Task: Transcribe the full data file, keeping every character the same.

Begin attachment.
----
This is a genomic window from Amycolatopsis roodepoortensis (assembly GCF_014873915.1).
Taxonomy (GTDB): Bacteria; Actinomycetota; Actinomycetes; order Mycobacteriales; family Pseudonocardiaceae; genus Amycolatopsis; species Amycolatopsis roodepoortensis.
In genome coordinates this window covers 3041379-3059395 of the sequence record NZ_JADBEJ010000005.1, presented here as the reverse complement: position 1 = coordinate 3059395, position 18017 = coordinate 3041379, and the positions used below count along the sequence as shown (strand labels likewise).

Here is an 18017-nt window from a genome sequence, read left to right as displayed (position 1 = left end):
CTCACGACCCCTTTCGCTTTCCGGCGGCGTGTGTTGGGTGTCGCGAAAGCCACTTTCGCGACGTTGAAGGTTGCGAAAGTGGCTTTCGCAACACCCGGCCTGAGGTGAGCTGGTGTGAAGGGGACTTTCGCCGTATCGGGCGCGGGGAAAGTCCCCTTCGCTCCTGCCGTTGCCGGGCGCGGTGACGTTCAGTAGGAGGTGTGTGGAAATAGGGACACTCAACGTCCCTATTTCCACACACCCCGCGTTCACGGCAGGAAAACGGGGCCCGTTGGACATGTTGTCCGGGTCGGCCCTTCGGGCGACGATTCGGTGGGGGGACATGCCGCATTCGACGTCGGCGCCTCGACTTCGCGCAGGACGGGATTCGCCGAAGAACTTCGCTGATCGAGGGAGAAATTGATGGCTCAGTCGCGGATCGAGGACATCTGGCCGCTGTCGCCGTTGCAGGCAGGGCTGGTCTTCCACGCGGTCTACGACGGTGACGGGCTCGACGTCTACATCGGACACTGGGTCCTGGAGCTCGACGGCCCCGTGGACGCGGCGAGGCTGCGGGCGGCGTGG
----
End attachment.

This is a genomic window from Amycolatopsis roodepoortensis (assembly GCF_014873915.1).
Taxonomy (GTDB): Bacteria; Actinomycetota; Actinomycetes; order Mycobacteriales; family Pseudonocardiaceae; genus Amycolatopsis; species Amycolatopsis roodepoortensis.
In genome coordinates this window covers 3041379-3059395 of the sequence record NZ_JADBEJ010000005.1, presented here as the reverse complement: position 1 = coordinate 3059395, position 18017 = coordinate 3041379, and the positions used below count along the sequence as shown (strand labels likewise).

Here is an 18017-nt window from a genome sequence, read left to right as displayed (position 1 = left end):
CTCACGACCCCTTTCGCTTTCCGGCGGCGTGTGTTGGGTGTCGCGAAAGCCACTTTCGCGACGTTGAAGGTTGCGAAAGTGGCTTTCGCAACACCCGGCCTGAGGTGAGCTGGTGTGAAGGGGACTTTCGCCGTATCGGGCGCGGGGAAAGTCCCCTTCGCTCCTGCCGTTGCCGGGCGCGGTGACGTTCAGTAGGAGGTGTGTGGAAATAGGGACACTCAACGTCCCTATTTCCACACACCCCGCGTTCACGGCAGGAAAACGGGGCCCGTTGGACATGTTGTCCGGGTCGGCCCTTCGGGCGACGATTCGGTGGGGGGACATGCCGCATTCGACGTCGGCGCCTCGACTTCGCGCAGGACGGGATTCGCCGAAGAACTTCGCTGATCGAGGGAGAAATTGATGGCTCAGTCGCGGATCGAGGACATCTGGCCGCTGTCGCCGTTGCAGGCAGGGCTGGTCTTCCACGCGGTCTACGACGGTGACGGGCTCGACGTCTACATCGGACACTGGGTCCTGGAGCTCGACGGCCCCGTGGACGCGGCGAGGCTGCGGGCGGCGTGG